Florida's COVID-19 outbreak (and Mullen's diagnosis) latest reminder of our strange new normal
What a strange, sobering week it has been for the Florida football program.
Just a little over a week ago, the Gators rolled into College Station as a top 5 team with an electric, championship-caliber offense and undefeated season aspirations. They left Kyle Field with an L, their lethal offense undone by a leaky defense.
Unexpected losses lead to soul-searching, and the Gators left Texas taking inventory of all that was going wrong on defense. A unit that finished in the top 10 in the country a season prior and returned many key pieces was putrid, ranked in the bottom 5 in all of college football in multiple categories. There was also the obvious chance it could get worse before it got better. Another awesome offense was headed to town in the form of LSU, and like Texas A&M before them, the Tigers would be a desperate team out to make a point after a disappointing 1-2 start.
The loss and the defensive issues culminated in another development. For the first time in the Dan Mullen era, a prideful, championship-starved fanbase was producing noise in the system. Gators fans either wanted Todd Grantham out or wondered aloud if this defense could be fixed, and a coaching staff that had operated with nothing but gentle, autumn breezes and tailwinds suddenly found itself facing heat for the first time since it arrived in Gainesville to resuscitate a four-win program in late 2017.
These would be heady challenges in a normal year, and with dominant rival Georgia looming on the horizon, the Gators had little time to fix it.
But nothing about 2020 is normal, and 2020 needs to have its say with the Florida football program.
Most of the background is well-known by now.
After Florida lost to the Aggies in a Kyle Field that a longtime Aggies beat writer told me was “about half full and certainly over the proscribed COVID capacity guidelines,” a visibly irritated Mullen urged the Florida administration to follow the suggestion of Florida Governor Ron DeSantis that it was now safe to lift attendance restrictions at sporting events and fill The Swamp for the LSU game.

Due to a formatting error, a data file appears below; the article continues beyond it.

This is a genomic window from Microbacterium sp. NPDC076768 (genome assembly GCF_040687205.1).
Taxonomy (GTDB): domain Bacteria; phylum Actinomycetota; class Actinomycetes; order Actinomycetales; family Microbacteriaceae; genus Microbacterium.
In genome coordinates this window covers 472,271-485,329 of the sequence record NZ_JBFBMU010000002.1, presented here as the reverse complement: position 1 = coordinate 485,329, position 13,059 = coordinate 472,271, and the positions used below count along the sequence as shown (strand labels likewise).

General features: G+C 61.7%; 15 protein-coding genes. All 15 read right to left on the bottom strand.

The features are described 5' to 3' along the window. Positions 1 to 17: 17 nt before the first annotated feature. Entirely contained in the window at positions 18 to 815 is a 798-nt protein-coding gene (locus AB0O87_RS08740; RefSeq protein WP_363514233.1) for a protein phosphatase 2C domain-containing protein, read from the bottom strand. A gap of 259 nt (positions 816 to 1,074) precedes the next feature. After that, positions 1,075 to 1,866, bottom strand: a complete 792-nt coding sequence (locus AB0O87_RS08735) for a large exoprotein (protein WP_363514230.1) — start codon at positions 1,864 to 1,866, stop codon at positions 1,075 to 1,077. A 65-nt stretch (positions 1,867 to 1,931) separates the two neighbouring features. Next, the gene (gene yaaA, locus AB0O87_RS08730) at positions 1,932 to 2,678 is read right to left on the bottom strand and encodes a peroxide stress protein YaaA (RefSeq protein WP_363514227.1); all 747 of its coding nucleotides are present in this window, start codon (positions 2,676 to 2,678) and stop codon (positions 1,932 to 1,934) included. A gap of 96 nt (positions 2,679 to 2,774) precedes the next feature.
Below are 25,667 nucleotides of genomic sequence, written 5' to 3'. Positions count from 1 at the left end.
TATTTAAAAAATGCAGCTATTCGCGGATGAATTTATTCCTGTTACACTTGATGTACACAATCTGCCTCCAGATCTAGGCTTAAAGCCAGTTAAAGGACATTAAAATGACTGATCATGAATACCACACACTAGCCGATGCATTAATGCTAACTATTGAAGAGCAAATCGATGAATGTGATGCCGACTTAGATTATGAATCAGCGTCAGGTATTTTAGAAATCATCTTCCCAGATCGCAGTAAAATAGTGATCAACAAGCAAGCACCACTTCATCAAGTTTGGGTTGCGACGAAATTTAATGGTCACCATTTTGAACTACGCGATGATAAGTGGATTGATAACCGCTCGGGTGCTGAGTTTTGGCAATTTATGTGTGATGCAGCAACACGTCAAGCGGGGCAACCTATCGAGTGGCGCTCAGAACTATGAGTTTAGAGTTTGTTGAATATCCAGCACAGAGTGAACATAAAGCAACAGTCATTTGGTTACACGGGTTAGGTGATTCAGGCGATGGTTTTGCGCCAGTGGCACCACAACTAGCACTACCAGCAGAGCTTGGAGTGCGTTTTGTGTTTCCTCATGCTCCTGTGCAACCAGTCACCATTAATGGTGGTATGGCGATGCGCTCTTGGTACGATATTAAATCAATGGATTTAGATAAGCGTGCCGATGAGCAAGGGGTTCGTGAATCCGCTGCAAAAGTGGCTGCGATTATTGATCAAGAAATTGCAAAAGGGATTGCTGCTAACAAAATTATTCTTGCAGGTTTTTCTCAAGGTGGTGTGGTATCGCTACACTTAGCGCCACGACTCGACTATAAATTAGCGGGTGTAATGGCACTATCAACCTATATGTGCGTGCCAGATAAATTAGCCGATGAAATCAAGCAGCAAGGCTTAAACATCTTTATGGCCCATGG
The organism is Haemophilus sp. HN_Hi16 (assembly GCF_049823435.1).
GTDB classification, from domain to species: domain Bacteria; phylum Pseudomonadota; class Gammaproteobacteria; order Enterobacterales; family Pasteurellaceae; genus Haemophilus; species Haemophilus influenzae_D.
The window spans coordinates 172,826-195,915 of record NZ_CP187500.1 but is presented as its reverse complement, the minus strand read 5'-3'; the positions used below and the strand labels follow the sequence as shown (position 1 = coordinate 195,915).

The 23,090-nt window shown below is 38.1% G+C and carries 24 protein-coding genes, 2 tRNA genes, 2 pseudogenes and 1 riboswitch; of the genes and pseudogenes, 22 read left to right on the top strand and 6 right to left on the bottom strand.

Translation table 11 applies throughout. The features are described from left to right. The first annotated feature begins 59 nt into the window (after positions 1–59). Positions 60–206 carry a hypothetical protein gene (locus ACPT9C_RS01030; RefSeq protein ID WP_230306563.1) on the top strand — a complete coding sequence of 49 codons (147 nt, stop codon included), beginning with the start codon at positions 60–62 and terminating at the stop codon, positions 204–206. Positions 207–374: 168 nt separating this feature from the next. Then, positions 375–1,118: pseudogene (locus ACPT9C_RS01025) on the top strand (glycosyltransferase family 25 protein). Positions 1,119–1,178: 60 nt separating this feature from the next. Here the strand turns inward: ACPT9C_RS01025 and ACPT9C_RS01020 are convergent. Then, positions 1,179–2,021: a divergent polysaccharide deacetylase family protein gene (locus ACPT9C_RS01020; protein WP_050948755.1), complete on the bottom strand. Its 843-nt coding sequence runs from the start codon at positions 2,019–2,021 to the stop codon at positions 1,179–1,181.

Mullen’s comments were misguided from both a football standpoint and a science standpoint.
Football-wise, there was just no chance that the crowd at Kyle Field, even half-full, was why Florida lost to Jimbo Fisher’s Texas A&M. The Gators lost because they couldn’t cover any Aggies receivers, couldn’t stop the power and the counter in the run game, didn’t tackle well and generally played some of the worst defense a team in orange and blue has played in decades.
From a science standpoint, well, Florida athletic director Scott Stricklin had it right when he said this early last week:
“Coaches sometimes say things that are outside their area of expertise. And, you know, they are really good at what they do. Dan is really good at calling plays.”
It’s just not safe to fill stadiums to the brim yet. Even as the economy reopeons and claws its way back, the stadium question has built bipartisan consensus. Red state, purple state or blue state, no one in the country has been filling football stadiums to capacity while the virus still rages and a second wave threatens, and with Florida among the national leaders in COVID-19 related deaths, Mullen’s comments were a bit tone-deaf.
Fortunately for all, the UF administration wasn’t listening. The school, which has a world-renowned infectious disease department, reiterated that it would listen to its tremendous doctors and experts and cap attendance at 20 percent, rather than the governor’s suggestion of 100 percent.